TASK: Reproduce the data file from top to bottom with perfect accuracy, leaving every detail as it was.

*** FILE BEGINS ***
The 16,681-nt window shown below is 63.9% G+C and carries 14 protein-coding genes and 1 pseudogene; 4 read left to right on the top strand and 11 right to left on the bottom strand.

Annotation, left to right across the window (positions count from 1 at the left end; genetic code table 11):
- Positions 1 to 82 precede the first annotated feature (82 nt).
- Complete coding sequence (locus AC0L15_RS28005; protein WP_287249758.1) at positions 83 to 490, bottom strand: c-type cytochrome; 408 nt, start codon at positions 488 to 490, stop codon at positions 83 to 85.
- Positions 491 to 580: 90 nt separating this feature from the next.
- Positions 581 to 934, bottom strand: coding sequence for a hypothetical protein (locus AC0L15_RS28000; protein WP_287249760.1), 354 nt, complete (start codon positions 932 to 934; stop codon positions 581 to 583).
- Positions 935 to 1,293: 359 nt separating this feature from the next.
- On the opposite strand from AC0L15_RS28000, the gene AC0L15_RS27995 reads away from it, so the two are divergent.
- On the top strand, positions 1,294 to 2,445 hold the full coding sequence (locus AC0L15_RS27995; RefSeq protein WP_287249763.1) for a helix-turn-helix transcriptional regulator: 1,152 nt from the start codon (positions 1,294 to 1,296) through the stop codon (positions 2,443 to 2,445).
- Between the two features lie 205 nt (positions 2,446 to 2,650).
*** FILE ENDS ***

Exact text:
The 16,681-nt window shown below is 63.9% G+C and carries 14 protein-coding genes and 1 pseudogene; 4 read left to right on the top strand and 11 right to left on the bottom strand.

Annotation, left to right across the window (positions count from 1 at the left end; genetic code table 11):
- Positions 1 to 82 precede the first annotated feature (82 nt).
- Complete coding sequence (locus AC0L15_RS28005; protein WP_287249758.1) at positions 83 to 490, bottom strand: c-type cytochrome; 408 nt, start codon at positions 488 to 490, stop codon at positions 83 to 85.
- Positions 491 to 580: 90 nt separating this feature from the next.
- Positions 581 to 934, bottom strand: coding sequence for a hypothetical protein (locus AC0L15_RS28000; protein WP_287249760.1), 354 nt, complete (start codon positions 932 to 934; stop codon positions 581 to 583).
- Positions 935 to 1,293: 359 nt separating this feature from the next.
- On the opposite strand from AC0L15_RS28000, the gene AC0L15_RS27995 reads away from it, so the two are divergent.
- On the top strand, positions 1,294 to 2,445 hold the full coding sequence (locus AC0L15_RS27995; RefSeq protein WP_287249763.1) for a helix-turn-helix transcriptional regulator: 1,152 nt from the start codon (positions 1,294 to 1,296) through the stop codon (positions 2,443 to 2,445).
- Between the two features lie 205 nt (positions 2,446 to 2,650).